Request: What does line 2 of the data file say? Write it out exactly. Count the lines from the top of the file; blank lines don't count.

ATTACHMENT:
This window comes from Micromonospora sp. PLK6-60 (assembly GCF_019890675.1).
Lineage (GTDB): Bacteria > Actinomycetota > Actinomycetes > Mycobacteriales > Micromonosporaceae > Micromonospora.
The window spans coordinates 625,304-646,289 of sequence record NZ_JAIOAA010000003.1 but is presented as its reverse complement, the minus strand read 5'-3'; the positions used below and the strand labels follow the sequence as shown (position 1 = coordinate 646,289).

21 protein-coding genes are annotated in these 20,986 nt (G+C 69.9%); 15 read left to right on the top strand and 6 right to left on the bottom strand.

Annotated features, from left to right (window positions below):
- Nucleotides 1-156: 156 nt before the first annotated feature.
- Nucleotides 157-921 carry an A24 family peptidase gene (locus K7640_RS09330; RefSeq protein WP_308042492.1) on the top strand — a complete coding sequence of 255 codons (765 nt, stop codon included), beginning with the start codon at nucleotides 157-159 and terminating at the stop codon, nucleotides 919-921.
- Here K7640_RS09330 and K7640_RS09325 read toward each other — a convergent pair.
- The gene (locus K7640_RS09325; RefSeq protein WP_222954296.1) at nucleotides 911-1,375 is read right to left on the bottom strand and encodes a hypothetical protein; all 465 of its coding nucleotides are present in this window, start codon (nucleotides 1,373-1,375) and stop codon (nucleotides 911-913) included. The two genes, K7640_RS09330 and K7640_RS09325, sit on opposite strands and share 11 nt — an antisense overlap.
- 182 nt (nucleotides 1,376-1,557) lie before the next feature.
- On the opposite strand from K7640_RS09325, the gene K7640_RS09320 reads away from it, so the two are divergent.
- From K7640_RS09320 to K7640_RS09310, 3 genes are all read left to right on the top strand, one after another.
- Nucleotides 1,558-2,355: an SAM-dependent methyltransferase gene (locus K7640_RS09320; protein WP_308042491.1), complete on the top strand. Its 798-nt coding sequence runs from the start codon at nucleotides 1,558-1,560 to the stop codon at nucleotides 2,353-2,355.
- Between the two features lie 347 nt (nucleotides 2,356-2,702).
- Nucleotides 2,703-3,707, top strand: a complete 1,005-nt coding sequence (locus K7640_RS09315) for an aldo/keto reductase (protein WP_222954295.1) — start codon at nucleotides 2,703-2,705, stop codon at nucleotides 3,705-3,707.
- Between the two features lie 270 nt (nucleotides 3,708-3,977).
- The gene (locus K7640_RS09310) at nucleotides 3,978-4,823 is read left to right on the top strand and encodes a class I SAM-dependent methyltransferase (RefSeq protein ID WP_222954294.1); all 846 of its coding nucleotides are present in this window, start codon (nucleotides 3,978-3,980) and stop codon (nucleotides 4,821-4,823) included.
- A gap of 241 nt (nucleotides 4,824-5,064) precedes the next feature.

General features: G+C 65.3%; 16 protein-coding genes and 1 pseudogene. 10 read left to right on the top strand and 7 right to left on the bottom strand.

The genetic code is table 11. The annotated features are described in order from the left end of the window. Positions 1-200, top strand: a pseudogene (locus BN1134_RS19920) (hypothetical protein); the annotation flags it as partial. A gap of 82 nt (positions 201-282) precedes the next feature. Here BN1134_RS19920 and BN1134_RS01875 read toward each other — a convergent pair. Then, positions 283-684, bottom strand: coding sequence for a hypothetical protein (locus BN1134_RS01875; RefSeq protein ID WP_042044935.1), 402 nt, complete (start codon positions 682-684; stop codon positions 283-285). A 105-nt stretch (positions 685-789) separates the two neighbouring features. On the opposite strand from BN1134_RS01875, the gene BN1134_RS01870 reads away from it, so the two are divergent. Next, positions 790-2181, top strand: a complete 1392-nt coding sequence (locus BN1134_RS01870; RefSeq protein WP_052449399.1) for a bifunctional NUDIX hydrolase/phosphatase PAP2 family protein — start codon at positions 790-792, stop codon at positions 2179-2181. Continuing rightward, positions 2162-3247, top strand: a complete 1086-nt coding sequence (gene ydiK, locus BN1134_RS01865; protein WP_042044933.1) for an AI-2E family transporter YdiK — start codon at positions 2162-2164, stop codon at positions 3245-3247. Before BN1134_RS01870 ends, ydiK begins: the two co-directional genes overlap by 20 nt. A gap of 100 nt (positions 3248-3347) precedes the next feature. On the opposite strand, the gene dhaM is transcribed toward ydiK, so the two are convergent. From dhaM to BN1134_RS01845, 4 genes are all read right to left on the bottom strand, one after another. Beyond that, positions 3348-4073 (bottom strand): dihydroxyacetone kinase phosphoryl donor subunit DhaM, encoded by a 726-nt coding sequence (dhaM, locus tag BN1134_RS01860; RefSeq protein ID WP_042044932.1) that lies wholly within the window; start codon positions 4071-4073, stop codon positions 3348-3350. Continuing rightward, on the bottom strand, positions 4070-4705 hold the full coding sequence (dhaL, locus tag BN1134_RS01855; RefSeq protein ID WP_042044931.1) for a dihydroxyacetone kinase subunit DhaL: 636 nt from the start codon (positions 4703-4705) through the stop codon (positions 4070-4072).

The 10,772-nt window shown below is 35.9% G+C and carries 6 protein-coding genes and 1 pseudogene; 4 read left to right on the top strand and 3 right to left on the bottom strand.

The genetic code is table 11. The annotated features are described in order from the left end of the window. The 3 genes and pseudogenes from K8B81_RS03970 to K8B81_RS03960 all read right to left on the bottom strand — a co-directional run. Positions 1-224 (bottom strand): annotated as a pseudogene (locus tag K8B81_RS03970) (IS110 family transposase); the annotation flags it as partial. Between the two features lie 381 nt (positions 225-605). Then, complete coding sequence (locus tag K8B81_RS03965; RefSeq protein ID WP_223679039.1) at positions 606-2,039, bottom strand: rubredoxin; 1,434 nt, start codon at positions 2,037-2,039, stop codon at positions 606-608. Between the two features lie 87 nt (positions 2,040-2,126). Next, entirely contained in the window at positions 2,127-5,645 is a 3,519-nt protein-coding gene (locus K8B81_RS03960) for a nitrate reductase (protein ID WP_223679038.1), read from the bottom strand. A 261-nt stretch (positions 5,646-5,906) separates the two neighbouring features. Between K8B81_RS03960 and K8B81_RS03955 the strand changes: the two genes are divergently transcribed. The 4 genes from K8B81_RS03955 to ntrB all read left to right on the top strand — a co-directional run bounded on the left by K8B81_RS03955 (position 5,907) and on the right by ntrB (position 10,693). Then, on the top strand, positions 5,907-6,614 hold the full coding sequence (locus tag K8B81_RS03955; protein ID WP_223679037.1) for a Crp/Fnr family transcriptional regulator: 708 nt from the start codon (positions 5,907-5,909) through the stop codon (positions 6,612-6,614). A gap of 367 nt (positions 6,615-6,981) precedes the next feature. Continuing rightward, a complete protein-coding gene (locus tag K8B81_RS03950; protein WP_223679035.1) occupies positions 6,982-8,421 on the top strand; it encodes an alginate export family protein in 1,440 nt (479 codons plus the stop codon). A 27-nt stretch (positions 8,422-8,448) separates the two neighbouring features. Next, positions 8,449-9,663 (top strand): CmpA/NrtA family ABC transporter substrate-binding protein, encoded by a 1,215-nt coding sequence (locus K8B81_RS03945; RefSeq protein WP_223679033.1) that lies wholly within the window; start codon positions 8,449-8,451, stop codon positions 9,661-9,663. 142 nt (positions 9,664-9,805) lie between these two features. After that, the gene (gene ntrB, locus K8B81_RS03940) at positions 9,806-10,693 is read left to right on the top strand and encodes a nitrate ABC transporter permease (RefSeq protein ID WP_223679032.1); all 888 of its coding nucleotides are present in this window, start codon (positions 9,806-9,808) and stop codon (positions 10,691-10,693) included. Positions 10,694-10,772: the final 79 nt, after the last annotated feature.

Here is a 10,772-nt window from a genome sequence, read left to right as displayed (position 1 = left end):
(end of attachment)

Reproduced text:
Lineage (GTDB): Bacteria > Actinomycetota > Actinomycetes > Mycobacteriales > Micromonosporaceae > Micromonospora.